Corack farmer pleads guilty to animal cruelty, more than 20 sheep euthanased

A SHEEP farmer has been convicted and fined $15,000 in a St Arnaud court after pleading guilty to animal cruelty charges.

More than 20 sheep were either euthanased or died from their malnourished condition on multiple properties belonging to the man at Corack and Chinkapook.

Further sheep required urgent veterinary care after they were solely relying on supplementary feed. There were 350 sheep in the man’s care.

The 77-year-old from Corack, near Donald, was sentenced in the St Arnaud Magistrates’ Court earlier this month on 19 charges.

Agriculture Victoria officers visited the properties in April and May 2015 where they found flocks of sheep in an “emaciated condition”.

Senior veterinary officer Dr Sarah Hall said some of the sheep were either recently dead or down, and were unable to rise.

"There was no available feed for the sheep and they were solely reliant on the provision of supplementary feed," she said.

"A number of sheep were located with untreated conditions or injuries and the accused failed to provide veterinary or other appropriate treatment to these sheep."

In a summary presented to the St Arnaud Magistrates' Court, prosecutor Scott Ward said the accused was in charge of the sheep and there was very little paddock feed available and he had failed to provide proper and sufficient feed to the sheep in his care.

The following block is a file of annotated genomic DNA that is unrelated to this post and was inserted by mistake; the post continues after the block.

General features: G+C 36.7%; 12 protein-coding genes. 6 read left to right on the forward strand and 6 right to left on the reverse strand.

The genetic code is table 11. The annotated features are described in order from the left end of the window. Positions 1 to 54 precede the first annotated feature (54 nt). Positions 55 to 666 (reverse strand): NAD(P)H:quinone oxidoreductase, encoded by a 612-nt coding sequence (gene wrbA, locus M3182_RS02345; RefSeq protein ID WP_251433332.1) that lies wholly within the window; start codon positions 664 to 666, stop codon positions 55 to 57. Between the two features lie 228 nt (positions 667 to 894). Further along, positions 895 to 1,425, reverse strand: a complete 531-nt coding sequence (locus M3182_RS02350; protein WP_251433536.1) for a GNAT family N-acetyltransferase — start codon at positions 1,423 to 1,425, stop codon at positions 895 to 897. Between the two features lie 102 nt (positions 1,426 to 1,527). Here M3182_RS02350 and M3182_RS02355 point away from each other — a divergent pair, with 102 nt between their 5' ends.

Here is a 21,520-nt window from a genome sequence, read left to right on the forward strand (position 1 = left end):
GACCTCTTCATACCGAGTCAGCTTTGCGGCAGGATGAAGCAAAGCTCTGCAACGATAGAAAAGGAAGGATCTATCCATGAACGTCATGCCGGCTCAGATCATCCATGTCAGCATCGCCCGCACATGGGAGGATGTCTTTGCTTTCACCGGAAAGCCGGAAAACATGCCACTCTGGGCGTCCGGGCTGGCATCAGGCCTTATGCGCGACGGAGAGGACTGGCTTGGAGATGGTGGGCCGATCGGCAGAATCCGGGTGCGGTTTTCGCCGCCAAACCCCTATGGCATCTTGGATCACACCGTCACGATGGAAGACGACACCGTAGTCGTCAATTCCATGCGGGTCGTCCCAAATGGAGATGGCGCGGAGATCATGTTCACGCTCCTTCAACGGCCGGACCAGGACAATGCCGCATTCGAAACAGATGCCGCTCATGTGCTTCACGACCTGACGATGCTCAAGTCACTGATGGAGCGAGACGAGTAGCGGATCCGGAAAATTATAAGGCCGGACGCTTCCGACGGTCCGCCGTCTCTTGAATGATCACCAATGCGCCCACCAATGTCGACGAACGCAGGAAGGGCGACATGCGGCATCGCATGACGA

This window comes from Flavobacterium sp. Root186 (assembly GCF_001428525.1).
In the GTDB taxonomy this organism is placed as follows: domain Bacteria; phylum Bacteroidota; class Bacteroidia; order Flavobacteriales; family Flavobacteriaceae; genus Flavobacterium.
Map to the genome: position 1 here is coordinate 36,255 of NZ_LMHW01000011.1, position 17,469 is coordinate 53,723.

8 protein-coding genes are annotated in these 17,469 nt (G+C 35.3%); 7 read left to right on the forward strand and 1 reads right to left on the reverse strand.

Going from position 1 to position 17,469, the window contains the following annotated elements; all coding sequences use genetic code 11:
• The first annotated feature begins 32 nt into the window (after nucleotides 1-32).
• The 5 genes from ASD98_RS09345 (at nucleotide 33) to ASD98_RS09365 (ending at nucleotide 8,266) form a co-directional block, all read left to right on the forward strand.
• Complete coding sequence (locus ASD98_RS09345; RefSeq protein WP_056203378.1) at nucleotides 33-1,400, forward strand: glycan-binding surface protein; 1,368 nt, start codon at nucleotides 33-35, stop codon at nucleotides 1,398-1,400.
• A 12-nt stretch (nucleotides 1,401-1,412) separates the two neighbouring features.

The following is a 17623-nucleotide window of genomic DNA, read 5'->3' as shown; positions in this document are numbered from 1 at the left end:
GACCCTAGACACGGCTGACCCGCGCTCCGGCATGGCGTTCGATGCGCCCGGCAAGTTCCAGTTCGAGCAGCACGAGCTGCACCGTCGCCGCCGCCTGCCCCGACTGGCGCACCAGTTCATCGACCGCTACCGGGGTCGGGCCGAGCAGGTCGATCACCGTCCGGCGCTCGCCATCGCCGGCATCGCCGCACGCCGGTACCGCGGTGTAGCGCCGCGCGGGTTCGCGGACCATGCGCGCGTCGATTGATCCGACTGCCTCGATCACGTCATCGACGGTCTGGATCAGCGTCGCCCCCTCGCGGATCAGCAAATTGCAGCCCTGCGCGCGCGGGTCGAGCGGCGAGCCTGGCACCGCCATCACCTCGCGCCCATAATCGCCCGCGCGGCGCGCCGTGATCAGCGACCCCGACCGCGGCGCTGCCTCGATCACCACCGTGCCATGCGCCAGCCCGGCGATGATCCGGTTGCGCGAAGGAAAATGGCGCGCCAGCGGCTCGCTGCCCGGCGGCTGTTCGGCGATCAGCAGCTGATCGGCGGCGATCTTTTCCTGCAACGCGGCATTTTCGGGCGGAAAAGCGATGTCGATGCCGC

A sheep farmer has pleaded guilty to aggravated cruelty and cruelty charges. (Please note: The above image is a file photo of sheep and not the sheep in question.)

A sheep farmer has pleaded guilty to aggravated cruelty and cruelty charges. (Please note: The above image is a file photo of sheep and not the sheep in question.)

Magistrate Klestadt said the farmer had completely ignored his duty of care and treated the sheep as financial units.

He said the sheep had suffered a criminal level of neglect undergoing great suffering, were malnourished, riddled with pests and, in some cases, injured and left untreated. 

As well as the conviction and the $15,000 fine, the farmer was ordered to pay service costs.

Dr Hall said the case served as a reminder it was an offence for livestock owners to fail to provide for the welfare of animals under their care and control.

"All reasonable attempts must be made to ensure suffering and weak animals are euthanased, and proper and sufficient feed is supplied to livestock," she said.